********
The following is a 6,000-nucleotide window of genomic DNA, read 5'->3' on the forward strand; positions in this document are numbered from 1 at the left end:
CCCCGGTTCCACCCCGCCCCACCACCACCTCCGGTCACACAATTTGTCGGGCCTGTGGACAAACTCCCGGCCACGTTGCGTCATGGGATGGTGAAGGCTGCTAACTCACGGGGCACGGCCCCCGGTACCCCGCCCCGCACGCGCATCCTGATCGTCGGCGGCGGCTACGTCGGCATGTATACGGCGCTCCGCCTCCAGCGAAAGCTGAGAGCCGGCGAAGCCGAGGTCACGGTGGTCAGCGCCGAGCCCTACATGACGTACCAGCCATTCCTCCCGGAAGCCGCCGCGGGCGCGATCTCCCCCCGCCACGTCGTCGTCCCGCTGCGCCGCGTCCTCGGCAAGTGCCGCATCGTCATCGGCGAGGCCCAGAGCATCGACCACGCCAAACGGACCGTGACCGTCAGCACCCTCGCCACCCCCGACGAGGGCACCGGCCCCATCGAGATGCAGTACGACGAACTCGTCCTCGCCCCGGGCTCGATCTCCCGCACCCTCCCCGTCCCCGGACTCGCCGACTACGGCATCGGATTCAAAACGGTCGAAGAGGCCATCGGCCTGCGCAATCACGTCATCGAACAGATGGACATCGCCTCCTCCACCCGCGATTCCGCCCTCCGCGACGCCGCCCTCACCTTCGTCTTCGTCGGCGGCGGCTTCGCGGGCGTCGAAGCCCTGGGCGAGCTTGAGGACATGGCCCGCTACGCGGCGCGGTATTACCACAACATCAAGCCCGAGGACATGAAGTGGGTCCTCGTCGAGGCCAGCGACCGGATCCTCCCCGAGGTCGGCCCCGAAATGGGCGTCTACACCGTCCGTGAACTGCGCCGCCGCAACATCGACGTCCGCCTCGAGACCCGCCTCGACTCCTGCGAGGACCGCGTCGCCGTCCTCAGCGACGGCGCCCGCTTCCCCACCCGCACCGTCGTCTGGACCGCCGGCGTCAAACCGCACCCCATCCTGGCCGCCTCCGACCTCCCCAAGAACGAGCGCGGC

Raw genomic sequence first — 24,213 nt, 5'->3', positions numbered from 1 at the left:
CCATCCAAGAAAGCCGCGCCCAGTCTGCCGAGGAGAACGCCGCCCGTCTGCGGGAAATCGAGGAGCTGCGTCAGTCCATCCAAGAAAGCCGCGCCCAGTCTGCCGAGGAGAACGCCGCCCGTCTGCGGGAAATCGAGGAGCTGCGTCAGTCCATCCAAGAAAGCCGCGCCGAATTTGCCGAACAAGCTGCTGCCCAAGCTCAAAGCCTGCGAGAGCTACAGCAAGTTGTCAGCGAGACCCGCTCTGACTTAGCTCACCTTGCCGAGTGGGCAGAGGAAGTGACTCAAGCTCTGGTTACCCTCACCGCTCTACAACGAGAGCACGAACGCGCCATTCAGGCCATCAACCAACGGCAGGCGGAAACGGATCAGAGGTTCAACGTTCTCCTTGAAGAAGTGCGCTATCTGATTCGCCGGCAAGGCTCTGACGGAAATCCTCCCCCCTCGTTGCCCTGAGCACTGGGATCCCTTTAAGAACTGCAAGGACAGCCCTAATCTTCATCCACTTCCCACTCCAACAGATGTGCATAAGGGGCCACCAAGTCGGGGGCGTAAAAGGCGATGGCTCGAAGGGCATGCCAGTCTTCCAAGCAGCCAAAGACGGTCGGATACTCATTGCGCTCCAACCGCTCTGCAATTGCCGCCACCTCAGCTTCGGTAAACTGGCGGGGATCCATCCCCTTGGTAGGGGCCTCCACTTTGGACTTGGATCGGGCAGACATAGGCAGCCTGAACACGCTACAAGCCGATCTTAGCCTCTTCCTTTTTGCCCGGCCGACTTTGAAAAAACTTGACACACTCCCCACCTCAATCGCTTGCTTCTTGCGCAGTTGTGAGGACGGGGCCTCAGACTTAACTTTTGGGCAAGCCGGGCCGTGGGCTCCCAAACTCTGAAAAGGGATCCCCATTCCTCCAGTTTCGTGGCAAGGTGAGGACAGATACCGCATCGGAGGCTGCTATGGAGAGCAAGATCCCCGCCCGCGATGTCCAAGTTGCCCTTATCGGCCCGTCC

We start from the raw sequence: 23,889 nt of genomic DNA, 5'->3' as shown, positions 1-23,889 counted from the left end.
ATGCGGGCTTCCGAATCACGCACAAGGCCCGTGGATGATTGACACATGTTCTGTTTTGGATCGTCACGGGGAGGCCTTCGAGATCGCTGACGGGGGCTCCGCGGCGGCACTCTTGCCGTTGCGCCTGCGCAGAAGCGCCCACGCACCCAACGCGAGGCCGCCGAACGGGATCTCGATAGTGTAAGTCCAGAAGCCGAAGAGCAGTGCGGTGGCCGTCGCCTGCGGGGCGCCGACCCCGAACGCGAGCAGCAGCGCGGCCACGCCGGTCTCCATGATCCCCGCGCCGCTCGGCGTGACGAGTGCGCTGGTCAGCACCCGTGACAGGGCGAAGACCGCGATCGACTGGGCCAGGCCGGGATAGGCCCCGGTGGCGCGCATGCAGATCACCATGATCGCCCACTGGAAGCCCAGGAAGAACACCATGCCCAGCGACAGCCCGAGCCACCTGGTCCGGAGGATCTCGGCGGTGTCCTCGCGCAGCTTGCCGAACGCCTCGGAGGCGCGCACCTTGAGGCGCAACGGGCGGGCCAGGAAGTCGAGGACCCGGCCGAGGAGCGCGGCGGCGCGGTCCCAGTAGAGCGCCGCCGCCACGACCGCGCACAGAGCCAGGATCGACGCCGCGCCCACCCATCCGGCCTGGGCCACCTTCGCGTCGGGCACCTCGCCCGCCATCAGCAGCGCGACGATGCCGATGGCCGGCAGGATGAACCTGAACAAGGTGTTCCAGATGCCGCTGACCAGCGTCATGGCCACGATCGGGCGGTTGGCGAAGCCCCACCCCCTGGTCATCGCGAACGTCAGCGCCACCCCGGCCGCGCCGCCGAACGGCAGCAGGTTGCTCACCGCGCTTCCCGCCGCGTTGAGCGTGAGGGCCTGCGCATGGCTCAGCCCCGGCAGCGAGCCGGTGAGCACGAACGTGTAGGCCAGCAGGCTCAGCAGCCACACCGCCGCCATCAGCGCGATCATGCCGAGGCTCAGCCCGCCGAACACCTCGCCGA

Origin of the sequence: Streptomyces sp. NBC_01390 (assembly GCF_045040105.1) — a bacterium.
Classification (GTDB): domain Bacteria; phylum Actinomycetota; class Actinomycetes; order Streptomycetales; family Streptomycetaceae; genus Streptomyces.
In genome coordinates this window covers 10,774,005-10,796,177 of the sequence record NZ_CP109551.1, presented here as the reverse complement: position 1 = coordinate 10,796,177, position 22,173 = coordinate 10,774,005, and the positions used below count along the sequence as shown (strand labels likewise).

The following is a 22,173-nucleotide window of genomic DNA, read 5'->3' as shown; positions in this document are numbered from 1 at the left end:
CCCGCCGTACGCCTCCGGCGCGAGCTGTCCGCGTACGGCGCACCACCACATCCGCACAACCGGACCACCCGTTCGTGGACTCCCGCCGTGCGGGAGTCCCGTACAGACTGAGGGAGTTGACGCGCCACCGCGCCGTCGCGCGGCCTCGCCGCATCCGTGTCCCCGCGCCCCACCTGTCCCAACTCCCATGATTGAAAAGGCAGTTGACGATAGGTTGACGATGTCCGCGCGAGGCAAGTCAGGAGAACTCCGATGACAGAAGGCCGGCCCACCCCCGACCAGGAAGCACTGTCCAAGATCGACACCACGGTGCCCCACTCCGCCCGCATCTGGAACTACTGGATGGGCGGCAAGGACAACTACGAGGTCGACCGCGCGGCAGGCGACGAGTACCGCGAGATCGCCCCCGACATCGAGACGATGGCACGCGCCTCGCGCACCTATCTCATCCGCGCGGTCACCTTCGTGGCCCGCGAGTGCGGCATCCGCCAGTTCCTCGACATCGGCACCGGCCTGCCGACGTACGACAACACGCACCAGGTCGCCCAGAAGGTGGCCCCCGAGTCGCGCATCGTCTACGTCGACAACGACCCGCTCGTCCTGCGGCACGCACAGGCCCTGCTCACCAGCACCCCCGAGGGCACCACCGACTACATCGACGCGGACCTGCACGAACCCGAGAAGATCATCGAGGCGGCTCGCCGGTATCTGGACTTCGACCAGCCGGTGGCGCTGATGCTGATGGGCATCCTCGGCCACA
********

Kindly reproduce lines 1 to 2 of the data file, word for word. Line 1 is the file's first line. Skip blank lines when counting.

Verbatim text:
The following is a 6,000-nucleotide window of genomic DNA, read 5'->3' on the forward strand; positions in this document are numbered from 1 at the left end:
CCCCGGTTCCACCCCGCCCCACCACCACCTCCGGTCACACAATTTGTCGGGCCTGTGGACAAACTCCCGGCCACGTTGCGTCATGGGATGGTGAAGGCTGCTAACTCACGGGGCACGGCCCCCGGTACCCCGCCCCGCACGCGCATCCTGATCGTCGGCGGCGGCTACGTCGGCATGTATACGGCGCTCCGCCTCCAGCGAAAGCTGAGAGCCGGCGAAGCCGAGGTCACGGTGGTCAGCGCCGAGCCCTACATGACGTACCAGCCATTCCTCCCGGAAGCCGCCGCGGGCGCGATCTCCCCCCGCCACGTCGTCGTCCCGCTGCGCCGCGTCCTCGGCAAGTGCCGCATCGTCATCGGCGAGGCCCAGAGCATCGACCACGCCAAACGGACCGTGACCGTCAGCACCCTCGCCACCCCCGACGAGGGCACCGGCCCCATCGAGATGCAGTACGACGAACTCGTCCTCGCCCCGGGCTCGATCTCCCGCACCCTCCCCGTCCCCGGACTCGCCGACTACGGCATCGGATTCAAAACGGTCGAAGAGGCCATCGGCCTGCGCAATCACGTCATCGAACAGATGGACATCGCCTCCTCCACCCGCGATTCCGCCCTCCGCGACGCCGCCCTCACCTTCGTCTTCGTCGGCGGCGGCTTCGCGGGCGTCGAAGCCCTGGGCGAGCTTGAGGACATGGCCCGCTACGCGGCGCGGTATTACCACAACATCAAGCCCGAGGACATGAAGTGGGTCCTCGTCGAGGCCAGCGACCGGATCCTCCCCGAGGTCGGCCCCGAAATGGGCGTCTACACCGTCCGTGAACTGCGCCGCCGCAACATCGACGTCCGCCTCGAGACCCGCCTCGACTCCTGCGAGGACCGCGTCGCCGTCCTCAGCGACGGCGCCCGCTTCCCCACCCGCACCGTCGTCTGGACCGCCGGCGTCAAACCGCACCCCATCCTGGCCGCCTCCGACCTCCCCAAGAACGAGCGCGGC